The introduction for JSON Patch from RFC [RFC4627] describes it this way:
JSON Patch is an efficient way to only get the details from an API regarding only what has changed, instead of sending everything over the pipes each time. It makes sense that Streamdata.io has used it in conjunction with Server-Sent Events (SSE) to efficiently cache and stream data from existing web APIs. I have to admit I never put this together with the PATCH method for API responses. Most of the APIs I’ve seen that use PATCH, do not actually implement JSON PATCH, so this was a learning moment for me. Something I’m always thankful for, constantly reminding me just how much I do not know in the space, even with my experience studying APIs.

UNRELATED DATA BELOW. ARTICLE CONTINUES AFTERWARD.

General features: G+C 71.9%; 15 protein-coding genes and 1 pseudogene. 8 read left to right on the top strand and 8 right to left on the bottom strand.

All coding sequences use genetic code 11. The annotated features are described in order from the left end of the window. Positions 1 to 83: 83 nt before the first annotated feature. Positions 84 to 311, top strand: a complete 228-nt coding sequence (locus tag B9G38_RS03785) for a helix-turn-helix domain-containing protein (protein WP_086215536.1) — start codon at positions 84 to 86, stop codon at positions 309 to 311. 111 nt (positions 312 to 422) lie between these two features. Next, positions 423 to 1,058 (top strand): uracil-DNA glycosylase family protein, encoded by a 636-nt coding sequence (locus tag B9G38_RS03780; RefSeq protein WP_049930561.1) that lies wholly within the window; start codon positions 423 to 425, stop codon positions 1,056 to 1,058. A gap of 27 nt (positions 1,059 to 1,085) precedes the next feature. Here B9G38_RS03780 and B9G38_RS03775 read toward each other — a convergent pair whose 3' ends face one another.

Next, I’m going to invest more time understanding how to write code that navigates and applies JSON Patch in real-world situations. I’ve got my handful of Streamdata.io enabled APIs streaming me data, but I don’t have the experiencing applying the changes to a UI, or existing system integration as the data flows in. It all makes a lot more sense to me now, and provides me with a efficient model for managing changes that occur across APIs. It is also yet ANOTHER reminder for me of how important it is that I study up on RFCs, and be knowledgable regarding existing patterns like this that exist, so that I’m not reinventing the wheel when it comes to my API design.